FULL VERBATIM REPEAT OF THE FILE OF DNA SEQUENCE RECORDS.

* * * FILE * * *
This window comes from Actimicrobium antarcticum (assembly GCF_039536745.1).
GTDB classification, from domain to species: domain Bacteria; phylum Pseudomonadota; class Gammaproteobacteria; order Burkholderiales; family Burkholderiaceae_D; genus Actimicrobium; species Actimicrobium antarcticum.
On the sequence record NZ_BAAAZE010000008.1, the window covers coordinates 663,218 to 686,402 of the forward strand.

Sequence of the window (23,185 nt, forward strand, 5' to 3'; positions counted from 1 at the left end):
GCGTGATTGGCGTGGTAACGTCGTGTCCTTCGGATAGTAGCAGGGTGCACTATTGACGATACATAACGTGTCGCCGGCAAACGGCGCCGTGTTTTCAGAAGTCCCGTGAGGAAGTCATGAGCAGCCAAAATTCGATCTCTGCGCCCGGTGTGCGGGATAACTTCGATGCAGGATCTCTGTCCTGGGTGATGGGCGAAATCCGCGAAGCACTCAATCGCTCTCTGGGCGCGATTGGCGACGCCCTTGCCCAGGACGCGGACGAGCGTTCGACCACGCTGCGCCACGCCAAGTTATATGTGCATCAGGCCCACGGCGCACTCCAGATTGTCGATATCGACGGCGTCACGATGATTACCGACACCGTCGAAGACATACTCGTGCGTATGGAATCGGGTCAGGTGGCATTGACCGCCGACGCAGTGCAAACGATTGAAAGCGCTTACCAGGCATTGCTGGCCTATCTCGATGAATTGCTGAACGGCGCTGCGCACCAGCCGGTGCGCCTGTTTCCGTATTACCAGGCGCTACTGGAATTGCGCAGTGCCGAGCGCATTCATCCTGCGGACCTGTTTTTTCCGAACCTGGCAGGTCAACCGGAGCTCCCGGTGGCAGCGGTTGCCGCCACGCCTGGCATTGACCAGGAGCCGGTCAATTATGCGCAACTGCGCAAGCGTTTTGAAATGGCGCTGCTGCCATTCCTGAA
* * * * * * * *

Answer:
This window comes from Actimicrobium antarcticum (assembly GCF_039536745.1).
GTDB classification, from domain to species: domain Bacteria; phylum Pseudomonadota; class Gammaproteobacteria; order Burkholderiales; family Burkholderiaceae_D; genus Actimicrobium; species Actimicrobium antarcticum.
On the sequence record NZ_BAAAZE010000008.1, the window covers coordinates 663,218 to 686,402 of the forward strand.

Sequence of the window (23,185 nt, forward strand, 5' to 3'; positions counted from 1 at the left end):
GCGTGATTGGCGTGGTAACGTCGTGTCCTTCGGATAGTAGCAGGGTGCACTATTGACGATACATAACGTGTCGCCGGCAAACGGCGCCGTGTTTTCAGAAGTCCCGTGAGGAAGTCATGAGCAGCCAAAATTCGATCTCTGCGCCCGGTGTGCGGGATAACTTCGATGCAGGATCTCTGTCCTGGGTGATGGGCGAAATCCGCGAAGCACTCAATCGCTCTCTGGGCGCGATTGGCGACGCCCTTGCCCAGGACGCGGACGAGCGTTCGACCACGCTGCGCCACGCCAAGTTATATGTGCATCAGGCCCACGGCGCACTCCAGATTGTCGATATCGACGGCGTCACGATGATTACCGACACCGTCGAAGACATACTCGTGCGTATGGAATCGGGTCAGGTGGCATTGACCGCCGACGCAGTGCAAACGATTGAAAGCGCTTACCAGGCATTGCTGGCCTATCTCGATGAATTGCTGAACGGCGCTGCGCACCAGCCGGTGCGCCTGTTTCCGTATTACCAGGCGCTACTGGAATTGCGCAGTGCCGAGCGCATTCATCCTGCGGACCTGTTTTTTCCGAACCTGGCAGGTCAACCGGAGCTCCCGGTGGCAGCGGTTGCCGCCACGCCTGGCATTGACCAGGAGCCGGTCAATTATGCGCAACTGCGCAAGCGTTTTGAAATGGCGCTGCTGCCATTCCTGAA